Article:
ASP.NET MVC’s scaffolding infrastructure is implemented
using Visual Studio’s built-in T4 templating architecture (Scott Hanselman has
a nice blog post on T4 here).
You can customize/override any of the built-in ASP.NET MVC
scaffold template implementations. You can also create additional
scaffold templates (for example: the “ScottGu Crazy Look” scaffold option) and
have them be displayed as options within the “Add View” dialog.
To customize/add scaffold templates at the machine-wide
level, open the “C:\Program Files\Microsoft Visual Studio 9.0\Common7\IDE\ItemTemplates\CSharp\Web\MVC\CodeTemplates”
The “AddController” sub-folder contains the scaffold
template for the “Add Controller” dialog. The “AddView” sub-folder
contains the scaffold templates for the “Add View” dialog:
The scaffold templates populated within the
“Add View” dialog are simply text files that have the “.tt” file-name
extension. These “.tt” text files contain inline C# or VB code that
executes when the template is selected.
You can open and edit any of the existing
files to customize the default scaffolding behavior. You can also add new
“.tt” template files – like I have above with the “Scott Crazy Look.tt”
file. When you add a new template file the “Add View” dialog will be
updated to automatically include it in the list of available scaffold options:
In addition to customizing/adding template
files at the machine level, you can also add/override them at the individual
project level. This also enables you to check-in the templates under
source control and easily use them across a team.
You can customize the scaffold templates at a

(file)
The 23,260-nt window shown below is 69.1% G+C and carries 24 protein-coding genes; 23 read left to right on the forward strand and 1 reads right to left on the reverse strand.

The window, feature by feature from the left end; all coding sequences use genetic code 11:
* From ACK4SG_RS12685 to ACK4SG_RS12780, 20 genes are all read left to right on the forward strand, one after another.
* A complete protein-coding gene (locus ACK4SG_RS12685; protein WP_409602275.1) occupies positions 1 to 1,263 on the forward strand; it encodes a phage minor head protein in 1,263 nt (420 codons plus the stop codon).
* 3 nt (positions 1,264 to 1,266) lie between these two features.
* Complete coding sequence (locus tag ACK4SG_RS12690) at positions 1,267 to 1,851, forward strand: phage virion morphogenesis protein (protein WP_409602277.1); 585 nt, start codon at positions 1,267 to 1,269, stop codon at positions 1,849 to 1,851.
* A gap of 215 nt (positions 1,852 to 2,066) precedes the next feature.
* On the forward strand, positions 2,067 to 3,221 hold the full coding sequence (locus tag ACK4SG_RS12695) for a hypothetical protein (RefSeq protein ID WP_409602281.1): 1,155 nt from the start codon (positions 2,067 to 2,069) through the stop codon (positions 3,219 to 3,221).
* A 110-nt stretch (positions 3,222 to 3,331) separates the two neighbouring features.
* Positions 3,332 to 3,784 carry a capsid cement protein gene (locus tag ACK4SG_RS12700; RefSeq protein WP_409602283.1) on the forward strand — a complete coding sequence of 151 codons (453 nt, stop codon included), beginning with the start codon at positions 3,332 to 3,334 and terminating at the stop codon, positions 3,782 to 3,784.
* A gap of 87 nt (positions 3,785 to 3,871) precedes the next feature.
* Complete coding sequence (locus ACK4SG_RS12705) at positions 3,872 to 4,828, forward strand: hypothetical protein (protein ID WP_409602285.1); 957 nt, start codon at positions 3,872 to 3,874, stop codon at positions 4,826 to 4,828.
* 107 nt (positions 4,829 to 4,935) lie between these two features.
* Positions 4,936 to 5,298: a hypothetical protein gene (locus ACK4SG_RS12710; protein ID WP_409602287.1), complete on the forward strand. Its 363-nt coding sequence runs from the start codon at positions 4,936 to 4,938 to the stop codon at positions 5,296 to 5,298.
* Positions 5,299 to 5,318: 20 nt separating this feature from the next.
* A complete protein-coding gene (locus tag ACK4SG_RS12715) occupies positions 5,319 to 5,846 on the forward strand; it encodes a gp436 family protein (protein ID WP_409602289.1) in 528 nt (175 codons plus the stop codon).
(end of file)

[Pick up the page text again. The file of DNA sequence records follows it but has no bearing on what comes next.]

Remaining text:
project level by adding a “CodeTemplates” folder underneath your project.
You can then have “AddController” and “AddView” sub-folders within it:
You can override any of the default
machine-wide templates simply be adding a “.tt” file with the same name to the
project. For example, above we are overriding the default “Controller.tt”
scaffold template used in “Add Controller” scenarios.
You can add new view-template scaffold files
to the list by placing them within the “AddView” folder. For example,
above we added a “Yet Another Crazy Look.tt” view template to our
project. When we use the “Add View” dialog we’ll now see a union of the
templates defined at the machine and project level:
Note: When you add “.tt” templates under the
\CodeTemplates folder make sure to set the “Custom Tool” property of each of
the “.tt” template files to an empty string value within the property grid
(otherwise you’ll get an error trying to run it). You might also need to
close and reopen the project to clear a spurious error from the error
list. We’ll be publishing more blog posts that cover creating/customizing
scaffolding templates shortly.